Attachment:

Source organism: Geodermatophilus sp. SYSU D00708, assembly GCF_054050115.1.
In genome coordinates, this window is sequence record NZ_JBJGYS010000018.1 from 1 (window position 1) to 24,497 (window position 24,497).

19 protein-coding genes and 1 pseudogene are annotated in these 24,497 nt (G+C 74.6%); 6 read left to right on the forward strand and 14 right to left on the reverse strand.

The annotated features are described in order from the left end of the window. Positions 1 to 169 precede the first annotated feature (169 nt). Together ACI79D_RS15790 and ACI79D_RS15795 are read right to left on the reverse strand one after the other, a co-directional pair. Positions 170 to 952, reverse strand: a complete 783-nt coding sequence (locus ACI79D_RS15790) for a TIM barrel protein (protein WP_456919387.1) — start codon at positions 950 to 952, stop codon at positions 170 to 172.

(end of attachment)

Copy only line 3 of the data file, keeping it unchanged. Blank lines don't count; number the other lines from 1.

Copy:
19 protein-coding genes and 1 pseudogene are annotated in these 24,497 nt (G+C 74.6%); 6 read left to right on the forward strand and 14 right to left on the reverse strand.